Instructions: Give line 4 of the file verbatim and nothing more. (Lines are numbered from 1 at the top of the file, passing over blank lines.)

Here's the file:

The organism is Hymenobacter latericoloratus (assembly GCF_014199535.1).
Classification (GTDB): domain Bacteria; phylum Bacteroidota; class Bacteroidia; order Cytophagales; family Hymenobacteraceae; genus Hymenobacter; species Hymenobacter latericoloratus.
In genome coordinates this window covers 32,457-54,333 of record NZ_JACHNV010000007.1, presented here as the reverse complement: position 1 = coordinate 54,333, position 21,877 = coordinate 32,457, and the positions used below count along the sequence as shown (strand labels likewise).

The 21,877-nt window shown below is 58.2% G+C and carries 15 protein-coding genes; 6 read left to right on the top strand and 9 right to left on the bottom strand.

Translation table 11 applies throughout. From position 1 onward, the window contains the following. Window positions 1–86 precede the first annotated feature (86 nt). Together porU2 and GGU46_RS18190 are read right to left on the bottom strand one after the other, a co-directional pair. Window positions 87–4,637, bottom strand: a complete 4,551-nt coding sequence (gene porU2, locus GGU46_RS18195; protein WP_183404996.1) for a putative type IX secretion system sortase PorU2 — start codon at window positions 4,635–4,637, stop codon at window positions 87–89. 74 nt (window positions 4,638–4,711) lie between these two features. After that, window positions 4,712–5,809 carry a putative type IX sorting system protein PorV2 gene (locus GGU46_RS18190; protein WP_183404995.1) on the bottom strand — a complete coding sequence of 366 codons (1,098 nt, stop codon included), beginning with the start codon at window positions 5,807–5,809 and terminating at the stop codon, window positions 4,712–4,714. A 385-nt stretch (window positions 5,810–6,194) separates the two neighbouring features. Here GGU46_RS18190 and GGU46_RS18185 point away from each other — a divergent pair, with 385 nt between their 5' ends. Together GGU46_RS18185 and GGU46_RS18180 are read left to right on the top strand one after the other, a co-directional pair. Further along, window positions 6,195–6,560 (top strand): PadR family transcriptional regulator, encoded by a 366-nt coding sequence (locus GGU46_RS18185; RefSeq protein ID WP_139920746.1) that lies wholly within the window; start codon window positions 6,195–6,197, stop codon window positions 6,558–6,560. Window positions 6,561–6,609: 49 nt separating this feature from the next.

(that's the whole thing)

The 21,877-nt window shown below is 58.2% G+C and carries 15 protein-coding genes; 6 read left to right on the top strand and 9 right to left on the bottom strand.